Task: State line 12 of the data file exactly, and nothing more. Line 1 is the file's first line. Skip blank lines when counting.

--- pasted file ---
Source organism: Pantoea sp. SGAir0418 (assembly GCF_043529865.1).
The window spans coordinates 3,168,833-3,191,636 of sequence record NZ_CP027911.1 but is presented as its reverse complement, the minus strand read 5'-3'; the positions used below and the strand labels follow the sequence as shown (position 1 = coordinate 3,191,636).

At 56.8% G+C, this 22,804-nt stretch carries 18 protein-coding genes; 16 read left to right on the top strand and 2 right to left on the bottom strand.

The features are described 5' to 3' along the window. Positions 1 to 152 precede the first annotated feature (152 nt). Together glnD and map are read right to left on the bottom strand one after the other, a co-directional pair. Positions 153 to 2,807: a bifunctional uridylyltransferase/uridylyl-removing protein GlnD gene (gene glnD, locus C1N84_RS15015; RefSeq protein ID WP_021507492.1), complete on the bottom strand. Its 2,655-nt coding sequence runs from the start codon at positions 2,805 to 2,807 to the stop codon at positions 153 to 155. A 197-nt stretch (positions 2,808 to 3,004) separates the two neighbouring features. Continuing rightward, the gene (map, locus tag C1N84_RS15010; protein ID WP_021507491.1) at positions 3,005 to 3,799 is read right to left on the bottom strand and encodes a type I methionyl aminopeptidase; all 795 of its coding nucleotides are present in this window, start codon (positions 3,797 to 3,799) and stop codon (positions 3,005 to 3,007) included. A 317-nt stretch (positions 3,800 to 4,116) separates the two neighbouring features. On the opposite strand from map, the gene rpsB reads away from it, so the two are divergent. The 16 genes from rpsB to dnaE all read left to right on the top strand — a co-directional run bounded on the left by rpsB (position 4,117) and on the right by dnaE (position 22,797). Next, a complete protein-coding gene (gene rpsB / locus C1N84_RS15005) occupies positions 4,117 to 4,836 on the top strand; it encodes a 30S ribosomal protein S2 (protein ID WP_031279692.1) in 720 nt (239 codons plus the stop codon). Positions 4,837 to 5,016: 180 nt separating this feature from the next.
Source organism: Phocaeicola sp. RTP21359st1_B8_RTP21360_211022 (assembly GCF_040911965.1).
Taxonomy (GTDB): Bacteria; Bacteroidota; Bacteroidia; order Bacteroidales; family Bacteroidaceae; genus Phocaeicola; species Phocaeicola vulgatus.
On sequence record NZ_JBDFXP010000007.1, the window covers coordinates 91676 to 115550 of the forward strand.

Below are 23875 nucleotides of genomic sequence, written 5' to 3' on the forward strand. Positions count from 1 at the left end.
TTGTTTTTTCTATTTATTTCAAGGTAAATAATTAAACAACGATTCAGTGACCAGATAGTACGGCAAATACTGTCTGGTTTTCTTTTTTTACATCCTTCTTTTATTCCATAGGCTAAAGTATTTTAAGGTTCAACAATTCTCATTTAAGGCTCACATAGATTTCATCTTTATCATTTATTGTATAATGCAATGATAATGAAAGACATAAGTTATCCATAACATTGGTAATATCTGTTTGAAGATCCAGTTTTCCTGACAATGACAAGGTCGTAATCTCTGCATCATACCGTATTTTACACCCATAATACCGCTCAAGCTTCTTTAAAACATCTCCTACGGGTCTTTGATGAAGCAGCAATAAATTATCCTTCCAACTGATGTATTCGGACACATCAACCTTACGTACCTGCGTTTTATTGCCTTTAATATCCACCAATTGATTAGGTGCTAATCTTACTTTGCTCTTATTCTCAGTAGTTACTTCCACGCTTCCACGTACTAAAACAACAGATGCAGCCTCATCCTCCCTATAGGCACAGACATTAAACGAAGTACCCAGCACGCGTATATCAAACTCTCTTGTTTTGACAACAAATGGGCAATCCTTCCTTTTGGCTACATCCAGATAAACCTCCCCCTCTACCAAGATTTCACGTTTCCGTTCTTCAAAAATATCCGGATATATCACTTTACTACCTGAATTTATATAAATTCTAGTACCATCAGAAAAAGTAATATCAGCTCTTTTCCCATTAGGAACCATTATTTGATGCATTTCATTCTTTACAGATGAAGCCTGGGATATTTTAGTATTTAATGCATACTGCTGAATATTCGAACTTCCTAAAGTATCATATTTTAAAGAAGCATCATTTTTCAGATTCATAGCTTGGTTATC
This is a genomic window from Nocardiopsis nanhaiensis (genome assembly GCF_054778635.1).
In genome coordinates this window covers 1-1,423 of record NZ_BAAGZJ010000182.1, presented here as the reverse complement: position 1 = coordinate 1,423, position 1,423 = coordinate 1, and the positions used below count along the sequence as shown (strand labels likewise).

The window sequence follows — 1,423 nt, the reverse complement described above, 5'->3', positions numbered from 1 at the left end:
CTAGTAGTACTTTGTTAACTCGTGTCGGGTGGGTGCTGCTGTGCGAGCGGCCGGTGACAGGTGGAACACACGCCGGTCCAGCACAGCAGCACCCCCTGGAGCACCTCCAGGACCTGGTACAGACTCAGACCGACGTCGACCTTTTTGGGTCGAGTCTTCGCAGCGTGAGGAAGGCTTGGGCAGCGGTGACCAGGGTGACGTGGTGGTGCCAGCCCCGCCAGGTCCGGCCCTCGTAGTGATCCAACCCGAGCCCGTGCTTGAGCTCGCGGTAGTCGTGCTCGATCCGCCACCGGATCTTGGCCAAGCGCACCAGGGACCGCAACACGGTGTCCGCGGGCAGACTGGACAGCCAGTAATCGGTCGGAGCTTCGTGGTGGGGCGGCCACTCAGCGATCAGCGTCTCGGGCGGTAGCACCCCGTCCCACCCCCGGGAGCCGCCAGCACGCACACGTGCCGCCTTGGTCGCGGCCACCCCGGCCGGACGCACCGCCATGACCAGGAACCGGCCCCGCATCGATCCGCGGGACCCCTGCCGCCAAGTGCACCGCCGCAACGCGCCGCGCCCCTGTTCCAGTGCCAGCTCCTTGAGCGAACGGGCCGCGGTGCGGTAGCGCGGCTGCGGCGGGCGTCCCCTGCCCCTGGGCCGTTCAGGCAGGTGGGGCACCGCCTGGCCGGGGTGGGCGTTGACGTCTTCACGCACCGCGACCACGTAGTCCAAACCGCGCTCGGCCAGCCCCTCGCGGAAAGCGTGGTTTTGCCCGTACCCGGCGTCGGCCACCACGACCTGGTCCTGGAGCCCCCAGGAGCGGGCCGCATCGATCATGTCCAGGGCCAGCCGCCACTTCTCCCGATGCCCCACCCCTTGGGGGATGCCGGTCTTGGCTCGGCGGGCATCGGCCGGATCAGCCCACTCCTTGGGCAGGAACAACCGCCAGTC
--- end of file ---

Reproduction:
The window sequence follows — 1,423 nt, the reverse complement described above, 5'->3', positions numbered from 1 at the left end: